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Complicated Castro

February 19, 2008

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 “I’m outta here”

So the relentless leveller – time itself – has concluded the decades-long game of cat and mouse between President Fidel Castro and a series of U.S. administrations. Castro has admitted to the inevitable – he’s no longer physically able to lead his country – opening the way for change. A victory of sorts, he could have died in a U.S.-inspired assassination attempt or coup rather than to step down while still alive, but a pretty hollow one in the end.

This comment piece by the Guardian captures nicely the ambivalence we should all feel at his departure.

My favourite moment in journalism to date came about when I managed to put a series of questions to Castro during a trip he made to Malaysia. I had listened to him speak for a couple of hours about globalisation issues and grabbed a chance to “doorstep” him as he left the auditorium. The professional challenge was to suppress my personal nervousness, awe even, in the face of such a larger-than-life icon and historical figure (for good or bad) and stick to the job at hand.

I asked him a series of questions about democracy and whether his alternative to the free-trade-cures-all approach to world governance required the state repressions witnessed in Cuba.

He was in a good mood and so stopped to answer my questions via his interpreter, prodding me in the chest with his finger to punctuate his points. Though I did my best to scribble down his replies, I couldn’t help conclude that he was like many other politicians I’d attempted to question before and since – wholly evasive and unprepared to answer the questions.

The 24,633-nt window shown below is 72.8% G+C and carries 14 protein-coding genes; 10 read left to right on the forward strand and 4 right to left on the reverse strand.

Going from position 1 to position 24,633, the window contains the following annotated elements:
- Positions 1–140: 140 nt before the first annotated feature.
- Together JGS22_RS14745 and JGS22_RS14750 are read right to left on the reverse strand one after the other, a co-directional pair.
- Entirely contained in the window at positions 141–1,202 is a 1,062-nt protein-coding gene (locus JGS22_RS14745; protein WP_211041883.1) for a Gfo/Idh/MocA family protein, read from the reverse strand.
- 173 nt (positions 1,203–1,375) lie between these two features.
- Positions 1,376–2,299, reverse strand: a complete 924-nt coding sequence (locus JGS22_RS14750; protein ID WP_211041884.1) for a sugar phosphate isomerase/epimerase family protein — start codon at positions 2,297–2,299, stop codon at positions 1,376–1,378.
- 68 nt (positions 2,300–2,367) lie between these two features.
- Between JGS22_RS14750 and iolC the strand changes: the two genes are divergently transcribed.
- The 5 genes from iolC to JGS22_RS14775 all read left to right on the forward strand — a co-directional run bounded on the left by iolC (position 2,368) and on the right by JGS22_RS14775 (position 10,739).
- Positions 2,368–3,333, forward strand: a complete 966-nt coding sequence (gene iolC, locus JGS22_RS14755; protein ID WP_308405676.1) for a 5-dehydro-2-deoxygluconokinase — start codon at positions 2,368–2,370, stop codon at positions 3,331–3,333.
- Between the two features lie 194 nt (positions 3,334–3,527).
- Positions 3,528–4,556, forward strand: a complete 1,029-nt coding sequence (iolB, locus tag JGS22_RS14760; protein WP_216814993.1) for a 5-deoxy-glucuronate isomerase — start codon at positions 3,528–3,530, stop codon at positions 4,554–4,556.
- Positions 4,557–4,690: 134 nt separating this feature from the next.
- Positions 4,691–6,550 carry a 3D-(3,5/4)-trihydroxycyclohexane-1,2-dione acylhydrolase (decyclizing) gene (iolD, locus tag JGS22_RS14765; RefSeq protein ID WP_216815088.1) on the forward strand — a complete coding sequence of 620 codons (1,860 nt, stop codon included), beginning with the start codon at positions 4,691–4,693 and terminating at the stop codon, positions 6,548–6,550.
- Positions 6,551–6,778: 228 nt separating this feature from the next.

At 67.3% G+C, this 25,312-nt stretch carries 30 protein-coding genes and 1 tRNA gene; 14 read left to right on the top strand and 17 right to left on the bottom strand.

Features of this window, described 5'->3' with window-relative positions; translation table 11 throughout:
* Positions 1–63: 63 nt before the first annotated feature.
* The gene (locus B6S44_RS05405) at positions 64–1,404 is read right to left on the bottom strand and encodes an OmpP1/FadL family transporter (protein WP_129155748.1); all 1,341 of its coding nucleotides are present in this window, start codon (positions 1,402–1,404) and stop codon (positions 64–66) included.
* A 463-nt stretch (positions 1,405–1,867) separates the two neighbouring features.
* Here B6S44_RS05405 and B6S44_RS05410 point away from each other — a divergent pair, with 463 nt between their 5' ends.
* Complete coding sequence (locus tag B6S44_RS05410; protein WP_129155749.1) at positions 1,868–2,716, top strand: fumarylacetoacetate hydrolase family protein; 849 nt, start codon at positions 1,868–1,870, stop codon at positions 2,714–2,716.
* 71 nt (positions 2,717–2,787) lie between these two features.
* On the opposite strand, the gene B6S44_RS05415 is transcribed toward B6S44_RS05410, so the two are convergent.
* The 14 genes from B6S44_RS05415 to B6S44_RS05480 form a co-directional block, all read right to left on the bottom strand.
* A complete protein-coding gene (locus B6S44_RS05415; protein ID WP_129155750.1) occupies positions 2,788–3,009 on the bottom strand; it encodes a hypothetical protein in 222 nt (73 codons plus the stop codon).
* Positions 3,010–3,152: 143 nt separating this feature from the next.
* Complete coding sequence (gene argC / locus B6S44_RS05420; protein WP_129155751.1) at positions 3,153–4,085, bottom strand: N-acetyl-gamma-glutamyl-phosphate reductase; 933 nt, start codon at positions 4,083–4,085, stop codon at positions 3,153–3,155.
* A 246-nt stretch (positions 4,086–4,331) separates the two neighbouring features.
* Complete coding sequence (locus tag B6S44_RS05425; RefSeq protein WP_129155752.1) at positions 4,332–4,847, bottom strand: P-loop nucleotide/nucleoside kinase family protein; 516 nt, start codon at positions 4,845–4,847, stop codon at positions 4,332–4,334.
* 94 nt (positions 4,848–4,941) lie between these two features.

I didn’t use his replies in the news story I did for Reuters though I drew on them a couple of days later to write the piece attached below.

I’m glad he got to chose the moment of his leaving and hope it gives ordinary Cubans more chance to have their say in their lives.

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Very poor journalism

September 3, 2007

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The fearless Guardian, in a “special report” for its online unlimited edition, managed the following piece of spineless garbage to describe the latest stage of British troops’ retreat from frontline action in Iraq.

Its slavish parroting of the government line gives Gordon Brown full reign from the start to pitch the news as nothing but the most well-thought out and orderly relocation of military assets.

It saves until paragraph 12, the following lame background on the dire situation in which British troops have found themselves:

The Basra palace had come under near daily rocket and mortar fire from Shia militias until the British troops released about 30 gunmen a few months ago and spread the word that they would soon withdraw.

The British forces’ ability to control events in Basra waned in recent years as the militias rose in power.

And that’s from one of the newspapers people describe as progressive and establishment shaking.

Once again, I give you Brian Haw., the change of British prime minister nothwitstanding.